In this study, research tells us that the healthiest babies were conceived during the rainy season—when food was scarce. This detail has surprised researchers: Wouldn’t the healthiest babies be born to mothers who ate plenty of protein? (3)
One study notes that during the rainy season, many greens containing folate and betaine—like cassava leaves and spinach—are consumed. Both folate and betaine support “methylation machinery,” suggesting that methylation may be more important than overall energy consumption. (4)
The latest scientific literature tells us that when it comes to making a healthy baby, the smaller nutrients in food trump overall protein or carbohydrate content.
In other words, it’s not quantity that matters, it’s quality.
While this may not seem like news at first glance, we are now learning exactly which nutrients support a baby’s lifelong energy and why.
The Right Diet for Creating a Healthy Baby
The Body Ecology Diet focuses on nutrient-dense plant foods, like:
- Non-starchy vegetables, including leafy greens
- Ocean vegetables
- Cultured vegetables
According to the Principle of 80/20, only 20 percent of your plate should be animal protein, like muscle meat.
Here is the thing about muscle meat: Muscle meat is rich in amino acids that ultimately tax your “methylation machinery.”
In other words, the more muscle meat that you eat, the more you need key methylation nutrients. No wonder research from The Gambia has shown that mothers give birth to healthier babies when they eat less protein and more nutrient-rich plants and vegetables.
What To Remember Most About This Article:
A mother’s diet before conception can permanently change how her baby’s DNA is expressed. While a baby inherits genes from both parents, the surrounding environment determines how the genes are expressed. Influences include stress during pregnancy and especially an expectant mother’s diet. Key nutrients are necessary to regulate gene expression in a process called methylation, which facilitates the repair and regeneration of healthy tissue.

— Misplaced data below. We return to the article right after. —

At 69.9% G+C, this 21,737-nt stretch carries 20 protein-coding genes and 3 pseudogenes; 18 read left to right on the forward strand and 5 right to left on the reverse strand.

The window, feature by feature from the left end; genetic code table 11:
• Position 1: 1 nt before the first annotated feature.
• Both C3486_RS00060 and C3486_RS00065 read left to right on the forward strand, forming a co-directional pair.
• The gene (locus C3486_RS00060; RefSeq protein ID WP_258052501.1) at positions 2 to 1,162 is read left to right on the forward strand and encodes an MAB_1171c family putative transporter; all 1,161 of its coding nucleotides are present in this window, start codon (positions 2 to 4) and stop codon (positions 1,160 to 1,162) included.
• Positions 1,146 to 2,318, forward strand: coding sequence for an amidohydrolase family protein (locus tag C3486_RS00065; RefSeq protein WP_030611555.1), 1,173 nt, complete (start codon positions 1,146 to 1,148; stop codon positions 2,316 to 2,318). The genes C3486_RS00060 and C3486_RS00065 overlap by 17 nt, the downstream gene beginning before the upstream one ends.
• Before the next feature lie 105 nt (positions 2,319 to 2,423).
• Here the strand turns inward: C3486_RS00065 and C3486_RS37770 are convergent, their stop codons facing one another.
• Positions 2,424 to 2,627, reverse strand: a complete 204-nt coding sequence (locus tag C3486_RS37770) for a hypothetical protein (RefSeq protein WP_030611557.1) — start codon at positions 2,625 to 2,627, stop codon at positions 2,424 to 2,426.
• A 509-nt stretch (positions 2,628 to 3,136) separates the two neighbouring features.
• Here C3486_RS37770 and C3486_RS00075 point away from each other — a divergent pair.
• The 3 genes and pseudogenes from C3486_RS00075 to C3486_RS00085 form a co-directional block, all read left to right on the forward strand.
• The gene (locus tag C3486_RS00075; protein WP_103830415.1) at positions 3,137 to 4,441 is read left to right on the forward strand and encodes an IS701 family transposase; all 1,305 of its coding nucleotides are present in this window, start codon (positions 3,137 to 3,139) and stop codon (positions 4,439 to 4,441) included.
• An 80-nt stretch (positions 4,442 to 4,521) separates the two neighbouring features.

Essential methylation nutrients include folate, riboflavin, niacin, vitamin B12, choline, and betaine.
Nourishment for a healthy baby starts far before conception. Research points to the fact that it is the quality of a diet that matters, not the quantity. According to research, mothers who ate less protein and consumed more nutrient-rich plants and vegetables gave birth to healthier babies. The same principles are found in the Body Ecology Diet that focuses on 80 percent ocean vegetables, cultured vegetables, and non-starchy vegetables with 20 percent protein at each meal.
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- Waterland, Robert A., and Randy L. Jirtle. "Transposable elements: targets for early nutritional effects on epigenetic gene regulation." Molecular and cellular biology 23.15 (2003): 5293-5300.
- Dominguez-Salas, Paula, et al. "Maternal nutrition at conception modulates DNA methylation of human metastable epialleles." Nature communications 5 (2014).
- Waterland, Robert A., et al. "Season of conception in rural gambia affects DNA methylation at putative human metastable epialleles." PLoS genetics 6.12 (2010): e1001252.
- Bates, C. J., N. J. Fuller, and A. M. Prentice. "Folate status during pregnancy and lactation in a West African rural community." Human nutrition. Clinical nutrition 40.1 (1986): 3-13.